Phase-contrast magnetic resonance angiography measurements of global cerebral blood flow in the neonate.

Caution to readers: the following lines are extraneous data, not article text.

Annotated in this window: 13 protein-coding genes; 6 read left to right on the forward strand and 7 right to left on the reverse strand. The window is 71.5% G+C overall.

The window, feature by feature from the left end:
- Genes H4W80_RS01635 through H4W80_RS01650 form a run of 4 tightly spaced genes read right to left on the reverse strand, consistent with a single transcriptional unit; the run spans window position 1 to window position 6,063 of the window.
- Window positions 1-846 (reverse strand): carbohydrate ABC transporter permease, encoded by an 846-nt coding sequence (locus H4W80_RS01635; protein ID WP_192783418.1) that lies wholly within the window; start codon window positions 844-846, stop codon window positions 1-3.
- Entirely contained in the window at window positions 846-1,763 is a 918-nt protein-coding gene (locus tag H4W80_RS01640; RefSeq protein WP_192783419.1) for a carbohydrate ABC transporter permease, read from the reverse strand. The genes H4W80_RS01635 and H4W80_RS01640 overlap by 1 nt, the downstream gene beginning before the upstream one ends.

ABSTRACT Cerebral blood flow (CBF) alterations are important in pathogenesis of neonatal ischemic/hemorrhagic brain damage. In clinical practice, estimation of neonatal CBF is mostly based on Doppler-measured blood flow velocities in major intracranial arteries. Using phase-contrast magnetic resonance angiography (PC-MRA), global CBF can be estimated, but there is limited neonatal experience. The objective of this study was to gain experience with PC-MRA for the determination of global CBF in neonates. In infants eligible for MRI, PC-MRA global CBF was determined by measuring volume blood flow in both internal carotid arteries (ICAs) and basilar artery (BA). Thirty newborns (GA, 25.7-42.1 wk; weight, 1050-5858 g; postconceptional age, 225-369 d) were investigated. Total PC-MRA CBF ranged from 27 to 186 mL/min. Significant correlations between PC-MRA CBF and postconceptional age and weight were detected. When calculating PC-MRA measured CBF per kilogram body weight, brain perfusion was about stable over the range of postconceptional ages and ranged between 11 and 48 mL/min/kg (median, 25 mL/min/kg). In conclusion, neonatal PC-MRA CBF seems to be a useful technique to estimate noninvasive CBF.